Any Ordinary Day, Leigh Sales’s investigative report from the coalface of tragedy and resilience, is based on solid research and lengthy interviews. Sales, who wants to know the secrets of surviving outrageous fortune, has the journalistic chops to take on the quest. ‘I rely on a particular skill set … I know how to craft a line of questioning,’ she writes early in her new book. Readers familiar with Sales’s on-camera persona as the anchor of ABC television’s The 7.30 Report will perhaps brace themselves for some field surgery as she probes the testimonies of people who have met and overcome one or more tragedies. But those readers may be surprised.
Gail Bell reviews 'Any Ordinary Day' by Leigh Sales
Read the rest of this article by subscribing to ABR Online for as little as $10 a month. We offer a range of subscription options, including print, which can be found by clicking here. If you are already a subscriber, enter your username and password in the ‘Log In’ section in the top right-hand corner of the screen. If you require assistance, contact us or consult the Frequently Asked Questions page.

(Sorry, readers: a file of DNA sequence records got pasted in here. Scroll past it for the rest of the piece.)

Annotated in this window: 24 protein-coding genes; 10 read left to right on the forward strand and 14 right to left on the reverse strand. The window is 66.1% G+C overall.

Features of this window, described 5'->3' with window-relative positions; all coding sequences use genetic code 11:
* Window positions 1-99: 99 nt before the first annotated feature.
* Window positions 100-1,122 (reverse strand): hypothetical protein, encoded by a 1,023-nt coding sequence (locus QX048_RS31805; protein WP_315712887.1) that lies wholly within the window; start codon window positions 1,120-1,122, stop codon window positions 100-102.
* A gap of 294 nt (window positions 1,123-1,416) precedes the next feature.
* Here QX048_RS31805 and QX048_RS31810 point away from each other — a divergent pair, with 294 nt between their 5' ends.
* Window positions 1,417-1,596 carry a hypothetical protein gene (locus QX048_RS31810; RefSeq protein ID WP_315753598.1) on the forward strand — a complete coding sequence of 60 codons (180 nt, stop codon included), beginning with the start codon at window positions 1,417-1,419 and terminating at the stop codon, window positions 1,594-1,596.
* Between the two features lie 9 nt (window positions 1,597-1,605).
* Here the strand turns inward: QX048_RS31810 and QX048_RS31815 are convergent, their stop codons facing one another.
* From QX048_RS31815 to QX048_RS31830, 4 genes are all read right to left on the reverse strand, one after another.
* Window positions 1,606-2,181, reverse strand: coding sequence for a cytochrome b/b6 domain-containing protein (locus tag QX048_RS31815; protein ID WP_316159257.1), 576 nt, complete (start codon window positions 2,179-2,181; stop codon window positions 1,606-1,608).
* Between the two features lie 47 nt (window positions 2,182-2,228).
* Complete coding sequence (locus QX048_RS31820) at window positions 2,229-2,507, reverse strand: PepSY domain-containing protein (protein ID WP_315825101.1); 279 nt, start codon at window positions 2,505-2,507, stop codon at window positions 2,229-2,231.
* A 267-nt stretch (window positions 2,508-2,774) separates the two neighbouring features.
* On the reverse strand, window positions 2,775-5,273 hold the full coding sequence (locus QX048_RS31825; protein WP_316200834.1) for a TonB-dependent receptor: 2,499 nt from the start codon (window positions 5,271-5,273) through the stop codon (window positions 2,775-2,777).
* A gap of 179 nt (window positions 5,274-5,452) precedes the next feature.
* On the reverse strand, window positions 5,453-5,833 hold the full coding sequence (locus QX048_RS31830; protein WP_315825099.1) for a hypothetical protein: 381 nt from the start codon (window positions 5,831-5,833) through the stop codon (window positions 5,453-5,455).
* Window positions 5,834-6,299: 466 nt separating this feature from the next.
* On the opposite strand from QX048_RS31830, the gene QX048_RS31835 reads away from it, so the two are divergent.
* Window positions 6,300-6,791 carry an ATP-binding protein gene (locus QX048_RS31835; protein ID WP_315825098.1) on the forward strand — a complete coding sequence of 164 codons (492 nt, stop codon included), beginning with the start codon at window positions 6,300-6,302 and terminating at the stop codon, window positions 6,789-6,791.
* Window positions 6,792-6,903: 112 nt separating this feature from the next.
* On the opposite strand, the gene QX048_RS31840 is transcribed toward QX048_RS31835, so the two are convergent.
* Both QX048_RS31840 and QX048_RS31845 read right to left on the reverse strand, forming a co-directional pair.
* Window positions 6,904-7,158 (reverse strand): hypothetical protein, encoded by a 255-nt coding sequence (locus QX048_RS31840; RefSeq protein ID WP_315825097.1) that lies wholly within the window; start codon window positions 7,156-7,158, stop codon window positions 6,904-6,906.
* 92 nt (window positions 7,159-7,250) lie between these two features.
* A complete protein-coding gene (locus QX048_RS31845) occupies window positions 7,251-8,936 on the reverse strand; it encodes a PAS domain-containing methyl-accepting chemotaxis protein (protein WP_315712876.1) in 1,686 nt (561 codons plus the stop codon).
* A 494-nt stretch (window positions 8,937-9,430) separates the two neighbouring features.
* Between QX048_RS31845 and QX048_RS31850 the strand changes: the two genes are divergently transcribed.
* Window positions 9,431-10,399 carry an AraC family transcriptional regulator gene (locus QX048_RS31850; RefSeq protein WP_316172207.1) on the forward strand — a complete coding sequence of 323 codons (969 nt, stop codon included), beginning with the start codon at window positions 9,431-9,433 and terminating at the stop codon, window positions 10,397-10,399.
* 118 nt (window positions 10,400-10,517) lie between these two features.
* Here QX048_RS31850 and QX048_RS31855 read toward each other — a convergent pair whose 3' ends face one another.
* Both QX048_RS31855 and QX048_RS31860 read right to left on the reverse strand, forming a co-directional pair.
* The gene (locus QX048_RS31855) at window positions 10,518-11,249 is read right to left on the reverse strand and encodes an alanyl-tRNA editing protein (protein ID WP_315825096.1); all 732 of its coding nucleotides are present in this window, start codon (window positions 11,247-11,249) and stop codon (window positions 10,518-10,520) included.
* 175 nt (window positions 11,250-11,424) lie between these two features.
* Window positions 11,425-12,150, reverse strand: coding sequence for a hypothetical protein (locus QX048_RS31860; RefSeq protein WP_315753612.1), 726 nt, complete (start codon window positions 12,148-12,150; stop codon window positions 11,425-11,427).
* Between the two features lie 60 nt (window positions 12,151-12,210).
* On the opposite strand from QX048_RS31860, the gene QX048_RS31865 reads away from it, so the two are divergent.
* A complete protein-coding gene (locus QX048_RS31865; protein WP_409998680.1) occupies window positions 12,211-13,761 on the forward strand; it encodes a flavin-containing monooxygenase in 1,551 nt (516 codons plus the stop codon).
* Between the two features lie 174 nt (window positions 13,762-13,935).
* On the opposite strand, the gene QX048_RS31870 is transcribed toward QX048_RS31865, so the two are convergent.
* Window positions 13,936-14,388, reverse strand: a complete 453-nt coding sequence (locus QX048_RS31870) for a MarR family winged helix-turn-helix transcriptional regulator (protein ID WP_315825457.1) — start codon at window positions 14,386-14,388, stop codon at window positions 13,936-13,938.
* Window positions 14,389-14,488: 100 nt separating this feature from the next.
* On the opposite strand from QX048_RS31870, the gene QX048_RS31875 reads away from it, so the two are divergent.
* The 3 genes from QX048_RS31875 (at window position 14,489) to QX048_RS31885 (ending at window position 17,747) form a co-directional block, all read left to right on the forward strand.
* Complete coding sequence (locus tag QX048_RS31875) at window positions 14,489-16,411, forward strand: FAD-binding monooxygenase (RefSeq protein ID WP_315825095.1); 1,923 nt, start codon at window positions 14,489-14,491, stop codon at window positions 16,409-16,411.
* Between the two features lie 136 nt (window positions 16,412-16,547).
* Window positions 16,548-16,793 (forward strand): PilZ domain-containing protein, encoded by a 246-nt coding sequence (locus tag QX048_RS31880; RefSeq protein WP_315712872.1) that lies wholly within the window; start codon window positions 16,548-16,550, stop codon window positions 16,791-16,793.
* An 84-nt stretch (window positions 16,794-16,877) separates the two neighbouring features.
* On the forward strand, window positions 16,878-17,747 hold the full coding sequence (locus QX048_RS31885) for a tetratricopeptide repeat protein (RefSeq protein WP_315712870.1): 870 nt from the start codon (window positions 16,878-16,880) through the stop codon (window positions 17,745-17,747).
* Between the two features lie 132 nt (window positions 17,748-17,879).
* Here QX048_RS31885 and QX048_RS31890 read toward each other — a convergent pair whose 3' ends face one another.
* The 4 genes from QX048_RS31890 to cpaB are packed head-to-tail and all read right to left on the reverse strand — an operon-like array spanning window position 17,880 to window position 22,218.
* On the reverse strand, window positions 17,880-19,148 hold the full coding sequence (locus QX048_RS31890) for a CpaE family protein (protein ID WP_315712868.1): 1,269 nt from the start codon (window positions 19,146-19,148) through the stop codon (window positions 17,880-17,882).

Gail Bell is an author, essayist, and reviewer. Her first book, The Poison Principle, won the NSW Premier’s Literary Award for non-fiction in 2002 and was published in a new edition with a foreword by Helen Garner in 2017. A new edition of her second book, SHOT (2003), appeared in 2018, under the title Being Shot. Her Quarterly Essay, The Worried Well (2005), led to strong public debate and provoked a national response. Her journalism has appeared in publications in Australia, the United Kingdom, and the United States. Website: www.gail-bell.com
Leave a comment
Please note that all comments must be approved by ABR and comply with our Terms & Conditions.
NB: If you are an ABR Online subscriber or contributor, you will need to login to ABR Online in order to post a comment. If you have forgotten your login details, or if you receive an error message when trying to submit your comment, please email your comment (and the name of the article to which it relates) to firstname.lastname@example.org. We will review your comment and, subject to approval, we will post it under your name.